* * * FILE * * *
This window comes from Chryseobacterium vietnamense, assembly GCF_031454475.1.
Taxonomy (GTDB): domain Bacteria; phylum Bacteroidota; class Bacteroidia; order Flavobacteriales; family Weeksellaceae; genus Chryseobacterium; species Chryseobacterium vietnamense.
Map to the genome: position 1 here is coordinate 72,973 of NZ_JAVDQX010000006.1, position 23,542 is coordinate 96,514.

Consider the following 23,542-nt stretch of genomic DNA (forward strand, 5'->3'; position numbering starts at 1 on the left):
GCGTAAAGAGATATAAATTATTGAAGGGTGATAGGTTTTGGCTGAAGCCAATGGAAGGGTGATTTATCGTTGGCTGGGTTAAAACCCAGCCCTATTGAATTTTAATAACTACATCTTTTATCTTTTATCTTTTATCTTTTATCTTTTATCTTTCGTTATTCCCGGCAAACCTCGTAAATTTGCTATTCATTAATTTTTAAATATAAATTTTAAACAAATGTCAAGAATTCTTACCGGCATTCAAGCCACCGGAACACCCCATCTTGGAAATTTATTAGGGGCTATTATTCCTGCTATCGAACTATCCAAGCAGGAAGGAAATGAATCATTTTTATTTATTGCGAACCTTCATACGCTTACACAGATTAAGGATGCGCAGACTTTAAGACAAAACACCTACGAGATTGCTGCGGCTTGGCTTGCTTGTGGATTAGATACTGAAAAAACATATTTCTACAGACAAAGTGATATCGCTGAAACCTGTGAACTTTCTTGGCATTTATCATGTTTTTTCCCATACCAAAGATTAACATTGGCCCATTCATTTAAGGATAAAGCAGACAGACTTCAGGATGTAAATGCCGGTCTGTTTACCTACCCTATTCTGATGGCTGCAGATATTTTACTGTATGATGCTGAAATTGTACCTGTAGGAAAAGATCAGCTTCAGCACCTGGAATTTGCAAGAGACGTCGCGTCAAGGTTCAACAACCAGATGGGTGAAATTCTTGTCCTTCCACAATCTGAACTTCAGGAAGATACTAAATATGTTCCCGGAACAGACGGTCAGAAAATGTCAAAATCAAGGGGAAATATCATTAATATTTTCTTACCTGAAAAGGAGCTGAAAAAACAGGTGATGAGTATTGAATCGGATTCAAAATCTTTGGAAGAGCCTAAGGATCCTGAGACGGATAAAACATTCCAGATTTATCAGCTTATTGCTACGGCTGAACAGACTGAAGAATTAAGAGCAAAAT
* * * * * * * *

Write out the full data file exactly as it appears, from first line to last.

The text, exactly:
This window comes from Chryseobacterium vietnamense, assembly GCF_031454475.1.
Taxonomy (GTDB): domain Bacteria; phylum Bacteroidota; class Bacteroidia; order Flavobacteriales; family Weeksellaceae; genus Chryseobacterium; species Chryseobacterium vietnamense.
Map to the genome: position 1 here is coordinate 72,973 of NZ_JAVDQX010000006.1, position 23,542 is coordinate 96,514.

Consider the following 23,542-nt stretch of genomic DNA (forward strand, 5'->3'; position numbering starts at 1 on the left):
GCGTAAAGAGATATAAATTATTGAAGGGTGATAGGTTTTGGCTGAAGCCAATGGAAGGGTGATTTATCGTTGGCTGGGTTAAAACCCAGCCCTATTGAATTTTAATAACTACATCTTTTATCTTTTATCTTTTATCTTTTATCTTTTATCTTTCGTTATTCCCGGCAAACCTCGTAAATTTGCTATTCATTAATTTTTAAATATAAATTTTAAACAAATGTCAAGAATTCTTACCGGCATTCAAGCCACCGGAACACCCCATCTTGGAAATTTATTAGGGGCTATTATTCCTGCTATCGAACTATCCAAGCAGGAAGGAAATGAATCATTTTTATTTATTGCGAACCTTCATACGCTTACACAGATTAAGGATGCGCAGACTTTAAGACAAAACACCTACGAGATTGCTGCGGCTTGGCTTGCTTGTGGATTAGATACTGAAAAAACATATTTCTACAGACAAAGTGATATCGCTGAAACCTGTGAACTTTCTTGGCATTTATCATGTTTTTTCCCATACCAAAGATTAACATTGGCCCATTCATTTAAGGATAAAGCAGACAGACTTCAGGATGTAAATGCCGGTCTGTTTACCTACCCTATTCTGATGGCTGCAGATATTTTACTGTATGATGCTGAAATTGTACCTGTAGGAAAAGATCAGCTTCAGCACCTGGAATTTGCAAGAGACGTCGCGTCAAGGTTCAACAACCAGATGGGTGAAATTCTTGTCCTTCCACAATCTGAACTTCAGGAAGATACTAAATATGTTCCCGGAACAGACGGTCAGAAAATGTCAAAATCAAGGGGAAATATCATTAATATTTTCTTACCTGAAAAGGAGCTGAAAAAACAGGTGATGAGTATTGAATCGGATTCAAAATCTTTGGAAGAGCCTAAGGATCCTGAGACGGATAAAACATTCCAGATTTATCAGCTTATTGCTACGGCTGAACAGACTGAAGAATTAAGAGCAAAAT